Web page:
Small fuses? Mastech HY3005

I have a Mastech HY3005 power supply (ex military). It's kind of cute. does both constant voltage and constant current and could be
used for plating, etc.
It seems to be fine, except that it is missing a fuse. I tried puching in a regular Buss fuse and it would not fit. I think that it uses some smaller fuses, not sure what kind.
So... What are those fuses that are slightly smaller than regular little Buss fuses sold at Ace hardware etc.
thanks
i
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3/8 inch ?
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meant 5/8 inch
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Let's say that I go to some store or try to look up those fuses on the web, what should I ask for? "Do you have 5/8" fuses"?
The power supply seems to work if I insert a nail in the fuse opening, but, obviously, it is not a good practice to use it that way.
i
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On Tue, 14 Mar 2006 16:59:45 GMT, with neither quill nor qualm,

Call Mouser and ask them or look them up online, Ig. http://www.mouser.com /
- - - - - - - - - - - - - - - - - - Heart Attacks: God's revenge for eating his little animal friends -- http://www.diversify.com Comprehensive Website Development --
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Thanks Larry. Some people suggested to try 5x20mm fuses, I bought some at the nearby RadioShack, and will give that a shot today. This power supply could be good to do some plating.
i
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There is a 5 x 20mm variety. Radio Shack sells them if you can't find them anywhere else.
Best Regards, Keith Marshall snipped-for-privacy@progressivelogic.com
"I'm not grown up enough to be so old!"

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On Tue, 14 Mar 2006 16:42:07 GMT, Keith Marshall

Sounds about right, I will try to check out RS. Thanks.
i
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@NOSPAM.4546.invalid says...

There are also 5x25 & 5x30mm fuses. Not as common as 5x20mm, but check to make sure before you go shopping. If you have trouble finding them locally and/or aren't in a hurry, email me the amperage and if I have them I'll stick a few in an envelope. I used to use a lot of 5x25mm in control panels in modular fuse holders, but these days I can buy circuit breakers for only a few dollars more than the fuse holders.
Ned Simmons
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Thank you Ned. I already went and bought 5x20mm fuses at a nearby RadioShack. I will try them tonight.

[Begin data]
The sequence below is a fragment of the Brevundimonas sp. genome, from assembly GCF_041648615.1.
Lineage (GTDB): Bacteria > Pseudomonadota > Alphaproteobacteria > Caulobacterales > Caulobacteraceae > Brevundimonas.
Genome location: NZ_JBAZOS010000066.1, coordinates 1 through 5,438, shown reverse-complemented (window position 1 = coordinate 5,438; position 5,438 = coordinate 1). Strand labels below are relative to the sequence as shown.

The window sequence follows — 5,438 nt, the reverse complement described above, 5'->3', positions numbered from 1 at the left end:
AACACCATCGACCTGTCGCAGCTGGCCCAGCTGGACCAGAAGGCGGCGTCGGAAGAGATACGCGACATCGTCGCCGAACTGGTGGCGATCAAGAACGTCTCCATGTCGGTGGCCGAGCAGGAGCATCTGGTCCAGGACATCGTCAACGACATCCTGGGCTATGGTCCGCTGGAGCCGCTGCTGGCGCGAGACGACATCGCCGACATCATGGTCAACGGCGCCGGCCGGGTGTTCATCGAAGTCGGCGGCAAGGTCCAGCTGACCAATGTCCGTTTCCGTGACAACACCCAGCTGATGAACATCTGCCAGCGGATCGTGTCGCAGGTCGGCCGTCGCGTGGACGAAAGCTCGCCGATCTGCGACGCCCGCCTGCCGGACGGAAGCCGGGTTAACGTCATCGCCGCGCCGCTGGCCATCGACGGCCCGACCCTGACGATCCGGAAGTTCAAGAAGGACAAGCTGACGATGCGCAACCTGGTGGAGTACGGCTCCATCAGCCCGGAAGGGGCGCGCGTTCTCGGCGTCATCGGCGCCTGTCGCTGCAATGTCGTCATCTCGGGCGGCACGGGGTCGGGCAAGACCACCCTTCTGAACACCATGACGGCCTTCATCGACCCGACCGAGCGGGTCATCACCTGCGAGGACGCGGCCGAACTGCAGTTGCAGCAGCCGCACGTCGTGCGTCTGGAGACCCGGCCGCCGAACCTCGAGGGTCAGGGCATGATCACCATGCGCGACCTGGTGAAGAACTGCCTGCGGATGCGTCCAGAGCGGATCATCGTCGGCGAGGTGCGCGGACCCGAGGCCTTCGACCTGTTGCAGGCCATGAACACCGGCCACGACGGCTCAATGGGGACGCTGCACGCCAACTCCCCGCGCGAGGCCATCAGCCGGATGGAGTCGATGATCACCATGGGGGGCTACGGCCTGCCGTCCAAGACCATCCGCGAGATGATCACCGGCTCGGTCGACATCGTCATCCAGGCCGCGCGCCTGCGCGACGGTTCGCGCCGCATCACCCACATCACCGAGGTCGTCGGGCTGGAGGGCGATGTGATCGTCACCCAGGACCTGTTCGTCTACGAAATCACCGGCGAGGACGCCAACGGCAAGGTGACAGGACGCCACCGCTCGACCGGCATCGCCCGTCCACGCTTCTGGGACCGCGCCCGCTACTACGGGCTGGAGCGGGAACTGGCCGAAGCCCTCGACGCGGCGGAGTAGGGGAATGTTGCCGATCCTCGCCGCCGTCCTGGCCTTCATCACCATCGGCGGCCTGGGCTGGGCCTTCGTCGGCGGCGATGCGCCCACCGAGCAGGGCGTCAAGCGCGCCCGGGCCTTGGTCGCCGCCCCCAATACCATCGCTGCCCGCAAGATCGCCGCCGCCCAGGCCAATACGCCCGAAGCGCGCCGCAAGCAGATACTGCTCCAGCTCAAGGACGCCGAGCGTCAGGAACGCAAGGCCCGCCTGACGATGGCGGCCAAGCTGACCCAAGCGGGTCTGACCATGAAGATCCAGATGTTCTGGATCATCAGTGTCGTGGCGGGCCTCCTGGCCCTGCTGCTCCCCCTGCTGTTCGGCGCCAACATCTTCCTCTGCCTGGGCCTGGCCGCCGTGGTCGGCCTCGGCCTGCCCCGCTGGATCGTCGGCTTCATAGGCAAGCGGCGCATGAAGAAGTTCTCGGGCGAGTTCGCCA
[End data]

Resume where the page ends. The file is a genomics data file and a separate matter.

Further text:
i
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On Tue, 14 Mar 2006 16:29:02 GMT, Ignoramus4546

Chinese ex-military? (Mastech is Chinese!)
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wrote:

Yep, I can post pictures of this power supply with military stickers. I am surprised myself. I got it in a big pallet pile of power supplies (not the one with the huge 100A power supplies, but a different one).
i
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Ignoramus4546 wrote:

old number was probably an 8AG unless they were the foreign type.
John
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We used to call those 8AG (back when AGC-3 was 3AG). I don't know the current nomenclature.
Ignoramus4546 wrote:

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Thanks to all. I really needed 5x20 fuses. The ones I got yesterday were wrong size, but the power supply shows healthy signs of life.
i

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On Wed, 15 Mar 2006 17:22:20 GMT, Ignoramus26498

If it is prone to blowing, you can always outboard a 3AG inline fuse holder in its place. Hard to beat the price of 3AG fuses...
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If it keeps blowing, I will get the voltage and current meter out of the supply and toss it to garbage. I bought 2a fuses and I learned that I need 6a fuses (the 2a one lasted for a few minutes of messing around). I already bought the 6a fuses and will try them tomorrow, as today someone is going to visit me.
Does anyone own a similar power supply? I could not properly switch it to constant current mode.
i
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On Wed, 15 Mar 2006 20:27:59 GMT, Ignoramus26498

There is no switch.
Set the voltage to the maximum that is acceptable for your application. Turn the current knob all the way CCW. Then turn off the supply and connect the load. When you turn the supply back on, advance the current knob until current reaches the desired level.
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wrote:

Thanks Don. Worked great, with a resistor. I set current with the resistor in the circuit, then shorted outputs, and the current did not change but voltage dropped to almost zero.
So, I think, this supply is quite suitable for tasks such as plating small objects.
I appreciate your advice, it helped.
i
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On Thu, 16 Mar 2006 05:28:28 GMT, Ignoramus26498

Da nada.
Yes, that supply should work nicely for plating and anodizing small objects. Matter of fact, Caswell Plating sells Mastech supplies for that use. The integral meters are a nice feature. I don't know how well the Mastech supplies regulate current, but plating and anodizing aren't that fussy.
Constant current is definitely the way to go because current is the relevant parameter in these processes. Figure your surface area, dial in the appropriate current, look at your watch and go do something else while things progress.
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